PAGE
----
Raised on the Isle of Man, siblings Jack and Lily Wolter have been writing songs and playing in various bands together since their teens. Most notable among them have been Tiger Years and Your Gold Teeth, where they both played alongside the talented Brian Brough.
With an age difference between them of six years they would spend some time apart while they both attended university in the south of England. Jack headed off to Falmouth, while Lily went to Brighton where she would later be joined by her brother.
Named after their mother, they would form Penelope Isles in 2015 and they haven’t looked back since. Made up of Jack Sowton drums and Becky Redford on bass/guitar, with Jack on guitar/vocals, and Lily on bass/guitar/keys/vocals, they soon put out their unofficial debut Comfortably Swell before catching the ear of Bella Union while performing locally.
Ran by former Cocteau Twin bassist Simon Raymonde for over 20 years, the Brighton-based label has put out some of the best indie albums of the 2000’s. Releasing records by the likes of Beach House, Fleet Foxes, Midlake, John Grant and Father John Misty over the years, Penelope Isles couldn’t have found a better home.
Their official debut Until the Tide Creeps In was released last summer to much acclaim. Featuring an old photo of their father on its cover with arms up in celebration after building a sandcastle, family and their lives growing up by sea in the Isle of Man, Cornwall and Brighton heavily influence their overall style.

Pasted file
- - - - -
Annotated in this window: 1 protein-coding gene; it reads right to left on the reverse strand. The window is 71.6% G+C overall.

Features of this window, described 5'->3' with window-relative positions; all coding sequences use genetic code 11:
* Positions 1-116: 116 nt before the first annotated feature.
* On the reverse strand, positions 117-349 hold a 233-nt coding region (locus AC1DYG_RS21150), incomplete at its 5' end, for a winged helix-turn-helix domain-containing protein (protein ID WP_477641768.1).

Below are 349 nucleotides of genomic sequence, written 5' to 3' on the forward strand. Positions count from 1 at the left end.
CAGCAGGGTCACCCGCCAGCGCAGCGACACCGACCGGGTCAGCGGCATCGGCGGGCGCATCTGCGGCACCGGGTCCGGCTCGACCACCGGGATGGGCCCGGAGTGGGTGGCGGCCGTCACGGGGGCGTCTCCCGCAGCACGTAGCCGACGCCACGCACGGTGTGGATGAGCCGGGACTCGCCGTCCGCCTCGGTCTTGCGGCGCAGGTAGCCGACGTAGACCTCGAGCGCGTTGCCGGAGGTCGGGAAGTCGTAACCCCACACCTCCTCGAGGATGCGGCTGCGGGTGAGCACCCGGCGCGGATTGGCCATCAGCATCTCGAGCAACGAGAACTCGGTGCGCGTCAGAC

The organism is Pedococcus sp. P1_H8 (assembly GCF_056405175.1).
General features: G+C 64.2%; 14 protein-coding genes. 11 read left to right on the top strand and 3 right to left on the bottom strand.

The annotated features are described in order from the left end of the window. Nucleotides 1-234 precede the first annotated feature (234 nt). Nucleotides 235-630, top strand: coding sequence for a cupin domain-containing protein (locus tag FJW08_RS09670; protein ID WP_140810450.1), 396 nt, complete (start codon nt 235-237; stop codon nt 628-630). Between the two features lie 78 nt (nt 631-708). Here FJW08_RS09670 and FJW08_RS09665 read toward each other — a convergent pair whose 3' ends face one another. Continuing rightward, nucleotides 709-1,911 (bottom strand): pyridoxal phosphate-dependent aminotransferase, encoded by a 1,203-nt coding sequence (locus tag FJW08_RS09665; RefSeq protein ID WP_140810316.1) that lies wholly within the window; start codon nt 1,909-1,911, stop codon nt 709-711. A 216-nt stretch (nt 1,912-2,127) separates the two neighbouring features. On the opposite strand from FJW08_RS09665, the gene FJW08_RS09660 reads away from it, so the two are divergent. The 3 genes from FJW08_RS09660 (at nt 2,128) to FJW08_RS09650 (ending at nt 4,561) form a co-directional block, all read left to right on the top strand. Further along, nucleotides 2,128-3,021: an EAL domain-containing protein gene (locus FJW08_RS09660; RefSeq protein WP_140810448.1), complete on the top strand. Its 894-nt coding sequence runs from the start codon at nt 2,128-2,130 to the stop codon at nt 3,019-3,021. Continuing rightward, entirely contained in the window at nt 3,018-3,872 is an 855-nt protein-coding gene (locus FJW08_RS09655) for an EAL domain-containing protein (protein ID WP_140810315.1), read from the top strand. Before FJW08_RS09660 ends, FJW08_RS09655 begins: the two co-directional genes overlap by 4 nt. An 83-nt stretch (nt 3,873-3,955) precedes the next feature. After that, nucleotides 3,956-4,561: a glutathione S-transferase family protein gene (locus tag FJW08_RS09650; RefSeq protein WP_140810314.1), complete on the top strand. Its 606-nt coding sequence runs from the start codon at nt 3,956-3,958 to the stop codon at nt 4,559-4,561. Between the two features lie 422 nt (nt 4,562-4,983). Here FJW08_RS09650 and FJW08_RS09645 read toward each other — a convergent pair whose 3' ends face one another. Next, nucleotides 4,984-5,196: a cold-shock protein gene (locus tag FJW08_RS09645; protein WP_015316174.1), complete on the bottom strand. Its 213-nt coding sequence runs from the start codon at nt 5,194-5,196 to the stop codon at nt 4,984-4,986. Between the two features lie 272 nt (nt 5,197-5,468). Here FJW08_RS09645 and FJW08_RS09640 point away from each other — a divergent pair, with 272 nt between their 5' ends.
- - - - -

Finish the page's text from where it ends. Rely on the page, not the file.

It’s been pretty much non-stop for the four-piece over the past 12 months, with tours across both Europe and United States in addition to playing up and down the UK. Their hectic touring schedule has certainly helped them to hone their live performances as they are even better each time you see them play.
Visiting Chester for the very first time, Penelope Isles stopped by the former Roman city as part of Independent Venue Week (IVW). Supported by BBC Sounds, 6 Music and the Arts Council, IVW is a 7-day celebration of independent venues around the UK that serve as the backbone of Britain’s live music scene.
They kicked off their Chester debut with the unfamiliar ‘Sailing Still’, a slow-burning opener which we could hear again one day on a planned follow-up album. Cheers were heard as the opening chords to ‘Chlorine’ began, the summery radio hit has been described by 6 Music host Sean Keaveney as “one of the songs of the age” and it’s hard to argue with that.
This was followed by fan favourite ‘Cut Your Hair’ with its wonderfully creeping bassline and its Grizzly Bear vs Deerhunter style, and then the psychedelic-tinged sweetness of ‘Underwater Record Store’ which saw Lily take over from Jack on vocals (one of a number of tracks that she penned).
After giving us another potential taste of their next album in the form of ‘In a Cage’, the second half of their set began with back-to-back performances of two of their four singles. First up was the superb Lily-led, fuzz pop of ‘Leipzig’, with Jack taking over on vocals for the more jangly ‘Round’ (a track which is partly reminiscent of Magic Magic, one of the great lost bands of the 2000’s).
The influence of Microcastle-era Deerhunter looms large on ‘Not Talking’, its languid guitar and fragile vocals showcasing their sleepier side. Approaching the end of the night they cranked up the noise for an extended version of the driving ‘Gnarbone’, before going one better on the set closer ‘Three’ which grew to reach Mogwai levels of epicness.